Physics programmer

Also known as: Vehicle dynamics programmer

Physics programmer

What does a physics programmer do?

Physics programmers create software that forms the basis of crashes, collisions and other things that move. When, for example, a car drives through water or bursts into flames, the effect needs to be similar to what would happen in real life. Physics programmers write the code, based on the laws of physics, to make this happen. It requires high-level knowledge of both physics and programming. It also requires a sense of gameplay and the right blend of realism and fun.


What’s a physics programmer good at?

  • Physics: have a firm knowledge of algebra, trigonometry and maths as well as the laws of physics
  • Programming: be able to program in new scripting languages and systems
  • Knowledge of games engines and platforms: understand the programming requirements and constraints of games consoles, PCs, handhelds and mobiles
  • Knowledge of gameplay: understand how the physics effects will add to the player’s enjoyment of the game
  • Innovation: develop cutting-edge systems and use them in creative ways
  • Communication: share expertise with other team members like testers, animators and AI programmers.

Who does a physics programmer work with?

Physics programmers work with other departments such as animation and artificial intelligence (AI). They also work closely with testers and report to the lead programmer.

How do you become a physics programmer?

This is not an entry level role. Some studios take on junior physics programmers but even then, they require some experience of games programming. It can be useful to work as a QA technician to understand the industry and then move into being a generalist programmer before moving into physics programming. Go to the generalist programmer job profile for details of how to do this.

At school or college:
Take A-levels or Highers in maths, physics and computer science. Or you might could do a BTEC Diploma/Extended Diploma in Computing. If you enjoy biology or art, you could take them too, as that will contribute to your understanding of games.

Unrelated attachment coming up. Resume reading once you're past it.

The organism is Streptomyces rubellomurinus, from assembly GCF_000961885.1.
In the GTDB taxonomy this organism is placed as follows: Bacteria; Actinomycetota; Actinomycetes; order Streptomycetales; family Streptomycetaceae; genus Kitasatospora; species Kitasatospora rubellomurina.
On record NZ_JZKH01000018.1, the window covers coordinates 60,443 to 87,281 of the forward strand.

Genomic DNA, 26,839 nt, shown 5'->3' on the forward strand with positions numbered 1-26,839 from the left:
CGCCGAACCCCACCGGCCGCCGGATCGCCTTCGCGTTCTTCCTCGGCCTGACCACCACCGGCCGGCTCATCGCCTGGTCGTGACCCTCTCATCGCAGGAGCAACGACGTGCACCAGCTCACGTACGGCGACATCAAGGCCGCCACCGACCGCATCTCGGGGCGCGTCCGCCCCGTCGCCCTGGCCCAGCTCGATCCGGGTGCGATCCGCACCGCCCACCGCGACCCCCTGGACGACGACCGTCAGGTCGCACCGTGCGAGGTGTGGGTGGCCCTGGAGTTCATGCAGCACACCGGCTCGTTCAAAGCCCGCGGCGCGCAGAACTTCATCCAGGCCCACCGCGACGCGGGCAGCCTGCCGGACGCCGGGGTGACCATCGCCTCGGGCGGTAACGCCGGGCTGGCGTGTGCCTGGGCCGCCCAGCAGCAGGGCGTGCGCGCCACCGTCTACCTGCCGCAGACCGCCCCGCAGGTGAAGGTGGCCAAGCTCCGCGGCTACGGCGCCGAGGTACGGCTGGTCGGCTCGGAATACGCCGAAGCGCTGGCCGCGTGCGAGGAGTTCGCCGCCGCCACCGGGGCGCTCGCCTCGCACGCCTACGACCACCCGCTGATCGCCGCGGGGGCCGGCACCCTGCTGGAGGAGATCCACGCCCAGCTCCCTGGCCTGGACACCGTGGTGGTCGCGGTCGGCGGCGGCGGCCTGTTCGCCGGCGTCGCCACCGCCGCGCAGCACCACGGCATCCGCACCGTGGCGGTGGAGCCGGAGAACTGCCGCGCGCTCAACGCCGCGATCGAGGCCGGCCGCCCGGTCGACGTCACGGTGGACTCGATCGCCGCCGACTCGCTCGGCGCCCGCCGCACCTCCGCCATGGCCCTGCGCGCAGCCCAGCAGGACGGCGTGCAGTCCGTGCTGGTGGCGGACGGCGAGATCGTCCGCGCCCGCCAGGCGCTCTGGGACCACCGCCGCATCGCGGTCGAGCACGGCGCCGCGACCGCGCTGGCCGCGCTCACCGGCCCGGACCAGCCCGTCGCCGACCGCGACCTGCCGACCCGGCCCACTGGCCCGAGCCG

Build a portfolio:
Create work that you can show off to employers. This is essential. Go to build your games portfolio to learn how.

Start modding:
Create levels of a game using software provided by the publishers.

Get a degree:
An increasing number of physics programmers have master’s degrees and PhDs.  Get a degree in, physics, computer programming, game development or advanced mathematics. Or h
ave a look at ScreenSkills’ list of recommended courses in games and select one in programming. We recognise courses with our ScreenSkills Select award where they offer training in the relevant software, dedicated time to building a portfolio and have strong links with the games industry.

Get to know people in the games industry by attending events, including games conferences and expos. Meet professionals and ask them questions about their work, while demonstrating interest and knowledge in the industry. Offer to provide them with your professional contact details and try to stay in touch with them. Go to Network well to learn how to do this.

Search for jobs:
Use the UK Games Map to find out if there are games companies near you. Then go to their websites directly and check out their open roles. Look for a generalist or junior programmer role first.

You might also be interested in…

Being a technical animator, graphics programmer, gameplay programmer, an artificial intelligence (AI) programmer, a virtual reality (VR) programmer, tools engineer, an engine programmer or a network programmer in the games industry. You might also be interested in being a software developer in visual effects. Alternatively, you could consider a technical director (TD) role in VFX or in the animation industry.

Further resources